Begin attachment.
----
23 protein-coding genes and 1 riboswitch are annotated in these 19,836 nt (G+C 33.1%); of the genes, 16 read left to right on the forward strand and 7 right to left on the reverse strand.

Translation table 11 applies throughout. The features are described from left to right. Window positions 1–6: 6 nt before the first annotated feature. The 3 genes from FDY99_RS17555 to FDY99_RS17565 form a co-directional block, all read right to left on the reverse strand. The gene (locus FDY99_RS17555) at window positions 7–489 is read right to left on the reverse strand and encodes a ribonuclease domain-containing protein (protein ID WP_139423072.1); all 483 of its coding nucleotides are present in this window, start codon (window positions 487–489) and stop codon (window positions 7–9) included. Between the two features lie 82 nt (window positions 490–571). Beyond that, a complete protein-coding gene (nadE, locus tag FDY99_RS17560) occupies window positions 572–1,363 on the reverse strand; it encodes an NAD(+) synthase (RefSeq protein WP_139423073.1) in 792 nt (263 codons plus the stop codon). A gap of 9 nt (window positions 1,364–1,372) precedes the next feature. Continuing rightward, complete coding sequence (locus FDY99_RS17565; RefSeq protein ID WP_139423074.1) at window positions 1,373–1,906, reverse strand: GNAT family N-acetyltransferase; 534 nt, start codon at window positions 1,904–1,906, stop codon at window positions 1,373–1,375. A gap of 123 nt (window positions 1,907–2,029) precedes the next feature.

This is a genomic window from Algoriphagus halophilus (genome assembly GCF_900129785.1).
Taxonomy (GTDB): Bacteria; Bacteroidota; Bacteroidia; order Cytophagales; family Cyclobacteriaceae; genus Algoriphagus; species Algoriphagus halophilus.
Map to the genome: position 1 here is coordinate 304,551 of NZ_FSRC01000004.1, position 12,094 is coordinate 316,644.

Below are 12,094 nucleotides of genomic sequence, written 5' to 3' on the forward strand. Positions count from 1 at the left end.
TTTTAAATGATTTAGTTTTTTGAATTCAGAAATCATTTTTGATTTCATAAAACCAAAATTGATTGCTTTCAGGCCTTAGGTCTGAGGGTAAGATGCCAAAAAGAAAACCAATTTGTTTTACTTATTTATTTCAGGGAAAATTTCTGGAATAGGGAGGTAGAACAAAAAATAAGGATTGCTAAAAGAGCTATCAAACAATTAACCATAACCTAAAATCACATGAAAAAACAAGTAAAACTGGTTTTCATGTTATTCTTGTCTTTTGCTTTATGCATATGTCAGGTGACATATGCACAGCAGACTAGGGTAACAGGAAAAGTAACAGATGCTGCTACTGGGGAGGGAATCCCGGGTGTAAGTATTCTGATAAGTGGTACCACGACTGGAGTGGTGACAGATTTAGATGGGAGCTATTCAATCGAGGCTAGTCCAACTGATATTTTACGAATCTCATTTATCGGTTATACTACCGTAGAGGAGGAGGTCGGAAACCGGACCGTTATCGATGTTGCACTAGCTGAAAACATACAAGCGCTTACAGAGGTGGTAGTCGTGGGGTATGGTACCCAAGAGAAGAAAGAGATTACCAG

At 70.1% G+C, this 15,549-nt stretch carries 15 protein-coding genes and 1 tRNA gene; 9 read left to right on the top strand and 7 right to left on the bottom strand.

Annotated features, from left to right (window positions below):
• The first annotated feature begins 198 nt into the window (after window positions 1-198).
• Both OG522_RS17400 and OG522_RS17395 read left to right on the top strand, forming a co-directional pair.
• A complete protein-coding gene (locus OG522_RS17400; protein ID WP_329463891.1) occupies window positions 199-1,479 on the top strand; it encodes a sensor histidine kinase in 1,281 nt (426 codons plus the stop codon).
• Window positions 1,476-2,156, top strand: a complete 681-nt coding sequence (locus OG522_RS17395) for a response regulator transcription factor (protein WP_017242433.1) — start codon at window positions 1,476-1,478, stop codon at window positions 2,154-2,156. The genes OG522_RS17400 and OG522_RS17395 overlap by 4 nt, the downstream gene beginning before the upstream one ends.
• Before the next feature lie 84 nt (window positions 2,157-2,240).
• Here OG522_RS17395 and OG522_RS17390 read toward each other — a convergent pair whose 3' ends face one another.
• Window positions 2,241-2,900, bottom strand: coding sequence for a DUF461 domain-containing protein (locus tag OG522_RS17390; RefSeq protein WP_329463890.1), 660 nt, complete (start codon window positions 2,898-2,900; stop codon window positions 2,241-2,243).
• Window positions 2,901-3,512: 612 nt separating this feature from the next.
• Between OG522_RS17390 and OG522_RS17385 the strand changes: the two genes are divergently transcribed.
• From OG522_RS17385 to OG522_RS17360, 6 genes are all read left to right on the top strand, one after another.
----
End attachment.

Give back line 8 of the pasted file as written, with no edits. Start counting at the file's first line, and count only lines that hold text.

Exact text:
At 70.1% G+C, this 15,549-nt stretch carries 15 protein-coding genes and 1 tRNA gene; 9 read left to right on the top strand and 7 right to left on the bottom strand.